“Style Hitler!”

This post was contributed by Ruth Harriss, a student on  Birkbeck’s MA History of Art.

Dr Despina Stratigakos, ‘Domesticating Hitler: Ideology and Aesthetics in the Führer’s Private Spaces‘, Friday 8 March 2013, hosted by the Architecture, Space and Society Network, School of Arts, Birkbeck.

Before attending Dr. Despina Stratigakos’ talk, it had never crossed my mind that one might think of Adolf Hitler as an individual who possessed impeccable taste – as someone who lived in comfortable, stylish interiors that reflected a refined artistic sensibility.  However I learned how this image of the German chancellor, expertly crafted by his talented interior designer Gerdy Troost, was used with great effect to distance Hitler from the violent crimes he committed across Europe.  In fact Hitler’s ‘domesticated’ persona was so compelling that unbelievably, merely a year after the devastation of Guernica in 1937, his mountain retreat in Obersalzberg was esteemed in the British magazine Homes & Gardens.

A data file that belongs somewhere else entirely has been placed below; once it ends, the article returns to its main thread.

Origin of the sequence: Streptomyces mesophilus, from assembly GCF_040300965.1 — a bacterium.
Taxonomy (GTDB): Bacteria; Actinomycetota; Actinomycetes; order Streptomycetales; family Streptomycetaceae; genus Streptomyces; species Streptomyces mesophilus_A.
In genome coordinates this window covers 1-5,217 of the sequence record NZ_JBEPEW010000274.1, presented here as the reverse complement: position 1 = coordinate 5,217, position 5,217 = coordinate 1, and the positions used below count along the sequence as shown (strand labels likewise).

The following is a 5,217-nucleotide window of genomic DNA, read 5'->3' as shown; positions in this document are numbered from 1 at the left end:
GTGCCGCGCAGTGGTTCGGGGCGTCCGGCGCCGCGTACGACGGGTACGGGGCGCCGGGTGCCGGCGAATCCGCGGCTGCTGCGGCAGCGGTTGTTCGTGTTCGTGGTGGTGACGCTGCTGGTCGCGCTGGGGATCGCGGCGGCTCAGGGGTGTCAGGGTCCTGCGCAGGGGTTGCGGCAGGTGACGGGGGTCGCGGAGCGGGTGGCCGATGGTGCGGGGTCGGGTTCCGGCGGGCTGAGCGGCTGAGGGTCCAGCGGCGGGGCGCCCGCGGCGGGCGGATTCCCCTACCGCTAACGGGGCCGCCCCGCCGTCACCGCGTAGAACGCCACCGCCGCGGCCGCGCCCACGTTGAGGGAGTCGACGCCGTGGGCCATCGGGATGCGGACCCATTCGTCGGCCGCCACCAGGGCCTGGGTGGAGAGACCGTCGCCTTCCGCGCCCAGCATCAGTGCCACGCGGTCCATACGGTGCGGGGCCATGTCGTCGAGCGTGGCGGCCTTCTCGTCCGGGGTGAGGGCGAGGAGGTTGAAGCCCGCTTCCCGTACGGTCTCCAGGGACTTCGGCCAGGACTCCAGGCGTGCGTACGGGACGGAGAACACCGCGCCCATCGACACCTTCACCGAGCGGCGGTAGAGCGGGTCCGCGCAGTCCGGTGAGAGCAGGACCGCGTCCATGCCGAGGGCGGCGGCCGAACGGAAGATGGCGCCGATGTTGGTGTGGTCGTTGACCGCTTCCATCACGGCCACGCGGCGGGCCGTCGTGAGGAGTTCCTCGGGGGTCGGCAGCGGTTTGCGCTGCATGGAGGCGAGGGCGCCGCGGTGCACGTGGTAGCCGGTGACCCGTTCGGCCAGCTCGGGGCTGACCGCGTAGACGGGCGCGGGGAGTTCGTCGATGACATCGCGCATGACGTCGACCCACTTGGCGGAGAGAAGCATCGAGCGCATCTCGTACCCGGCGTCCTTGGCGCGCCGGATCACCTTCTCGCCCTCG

The Berghof at Obersalzberg

The Berghof at Obersalzberg. Photo: L. Ammon

Drawing upon research carried out for her upcoming book Hitler at Home, Despina Stratigakos discussed both the Berghof at Obersalzberg and Hitler’s Munich apartment on Prinzeregentenplatz as important and influential ‘backstage’ spaces to the Fuhrer’s public campaigns and performances.  Although only the cultural and economic elite would actually cross the threshold of either residences, their locations and the photographs of the Berghof that were circulated in the media both embedded Hitler into a specifically German context of art and culture as well as representing his vision of an Aryan super state.

Of particular interest was the argument that the Hitler/Troost design partnership forged an instantly recognizable National Socialist vernacular that undermines the ‘bombast’ of Fascist aesthetics that already dominates much of the scholarship.  On the whole Art History has tended to devaluate and disregard the influence of the domestic sphere and consequently Hitler’s private spaces remains unexplored territory.  However I expect that Hitler at Home will apply more than just a fresh lick of paint to the previously overlooked domestic profile of Adolf Hitler and not least in its recovery of Gerdy Troost from beneath the rubble of kitsch Nazi paraphernalia.


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